Gadgets That Make My MS Life Easier
During a recent surprise heat wave (you know, one of those wacky weather moments where it goes from 55 one day to 82 the next, that we seem to be experiencing more and more these days), my symptoms skyrocketed to the surface thanks to my heat intolerance. As I tried to resist turning on that crucial air conditioning, I donned a hat that is filled with ice packs and it helped me survive a few hours before I relented and finally put on the AC. That got me thinking how helpful the hat is and I began considering some of the other gadgets I use to make my life with MS a bit easier. So here are a few of the things I use on a regular basis that I find beneficial when navigating my MS symptoms.
As always, everyone with MS can experience symptoms differently, so some of these things work well for me, but may or may not for you. Life with Multiple Sclerosis is all about learning to adapt and figure out what works for your body. Doesn’t hurt to have some suggestions on what to try though!
I’ll start with the item that made me think of this topic. I am extremely lucky to not suffer from chronic migraines, but these hats are essentially just hats that contain ice packs. I found one on Amazon that was inexpensive and even came with an extra pair of swappable ice packs in it. While those with migraines turn to these hats to apply cold to their head in order to dull their pain, I’ve found that applying cold in these same spots on the head is a fantastic way to help me cool down quickly. When I’m overheated, this is now the first thing I reach for!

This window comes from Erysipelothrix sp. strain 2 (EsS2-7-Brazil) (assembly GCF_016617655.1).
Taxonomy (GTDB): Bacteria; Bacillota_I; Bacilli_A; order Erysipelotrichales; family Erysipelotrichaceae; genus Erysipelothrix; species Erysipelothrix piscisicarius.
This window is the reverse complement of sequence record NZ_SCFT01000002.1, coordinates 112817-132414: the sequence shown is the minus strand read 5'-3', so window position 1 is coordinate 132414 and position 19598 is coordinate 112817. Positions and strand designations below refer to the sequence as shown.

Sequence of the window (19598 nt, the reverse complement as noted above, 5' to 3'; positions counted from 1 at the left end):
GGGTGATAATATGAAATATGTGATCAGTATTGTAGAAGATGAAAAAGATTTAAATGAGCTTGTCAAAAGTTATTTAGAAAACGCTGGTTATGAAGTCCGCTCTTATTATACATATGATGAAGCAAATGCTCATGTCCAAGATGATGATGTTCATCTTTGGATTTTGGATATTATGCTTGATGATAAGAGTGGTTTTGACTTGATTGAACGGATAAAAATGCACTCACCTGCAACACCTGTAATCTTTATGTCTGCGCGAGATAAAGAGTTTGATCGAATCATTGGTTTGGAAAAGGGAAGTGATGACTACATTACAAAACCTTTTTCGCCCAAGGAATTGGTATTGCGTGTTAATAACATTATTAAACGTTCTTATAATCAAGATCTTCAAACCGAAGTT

I drink a lot of water (seriously, my thirst seemingly knows no bounds), however, MS gives me some issues when it comes to drinking. I do occasionally have some swallowing issues that have led me to aspirate and end up hospitalized with pneumonia because of it. This has led me to focus on the cups that I use, with the size of the mouth and weight of the cup being important to me. I also suffer from spasms, tremors, and suddenly weak hands which means I tend to drop and spill cups a lot. When I am out, I’ll often ask for a disposable plastic cup when available (yep, even at a brewery where it can be taboo), however, at home, I’ve turned to a sturdy but lightweight water bottle that has an opening slightly smaller than a normal drinking glass but larger than many other bottles. This particular one works well for me and took some experimenting to find the right one. It has helped with my swallowing issues and has also allowed me to spill less frequently and break fewer glasses.